Donahue: Proposal 5 threatens health care provider conscience protection

By Rep. Anne Donahue, Washington-1 (Northfield, Berlin)

The importance of conscience protection for health care workers, most often in the context of permitting hospital staff to request to be excused from participation in abortions, has broad public support and is endorsed by the Vermont Medical Society. Yet few have addressed the current risks of erosion of those rights of conscience in Vermont if Proposal 5, the “reproductive liberty amendment,” were to become a part of our state’s constitution.

Rep. Anne Donahue

There should be deep concern about the impact that Proposal 5 could have on our state’s hospitals, health care delivery and workforce crisis through overturning such protections.  There are inaccurate perceptions about the scope and intent of this constitutional amendment, as reflected in a November article in VT Digger which described its purpose as to “protect the abortion rights spelled out in the U.S. Supreme Court’s 1973 Roe v. Wade decision.”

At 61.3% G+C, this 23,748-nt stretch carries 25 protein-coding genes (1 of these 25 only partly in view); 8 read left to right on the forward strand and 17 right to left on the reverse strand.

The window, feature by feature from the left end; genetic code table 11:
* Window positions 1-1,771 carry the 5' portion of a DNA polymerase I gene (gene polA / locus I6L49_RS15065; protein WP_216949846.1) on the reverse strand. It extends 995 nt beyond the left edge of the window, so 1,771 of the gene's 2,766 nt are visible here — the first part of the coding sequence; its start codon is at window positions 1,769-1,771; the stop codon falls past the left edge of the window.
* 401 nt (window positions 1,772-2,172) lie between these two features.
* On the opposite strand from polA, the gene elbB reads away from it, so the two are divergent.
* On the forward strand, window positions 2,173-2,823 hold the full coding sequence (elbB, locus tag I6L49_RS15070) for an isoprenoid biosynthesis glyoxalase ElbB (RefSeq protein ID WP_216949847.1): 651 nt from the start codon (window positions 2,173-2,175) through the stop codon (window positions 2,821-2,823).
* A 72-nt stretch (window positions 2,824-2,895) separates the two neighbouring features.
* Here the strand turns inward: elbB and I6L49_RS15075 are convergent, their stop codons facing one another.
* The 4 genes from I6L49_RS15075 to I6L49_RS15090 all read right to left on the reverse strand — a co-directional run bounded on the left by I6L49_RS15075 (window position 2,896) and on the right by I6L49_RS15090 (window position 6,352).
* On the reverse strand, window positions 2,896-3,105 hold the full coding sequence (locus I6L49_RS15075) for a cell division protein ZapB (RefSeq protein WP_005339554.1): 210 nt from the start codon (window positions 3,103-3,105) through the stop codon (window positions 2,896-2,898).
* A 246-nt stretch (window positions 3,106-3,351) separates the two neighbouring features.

In fact, the unusual wording of the constitutional amendment would do three key things: it would protect any abortion, for any reason, until the moment of birth (unlike the balance of state interests created in Roe for third trimester pregnancies), likely rendering null any individual hospital’s abortion policies including Conflict of Care policies; it would extend protection to any health care service that relates to ‘personal reproductive autonomy’ with no known definition of how far that concept might extend; and it would turn any debate over that high bar of what constitutes a “compelling state interest” over to the Vermont courts. It offers no final word, but rather would be subjected to any number of future court interpretations.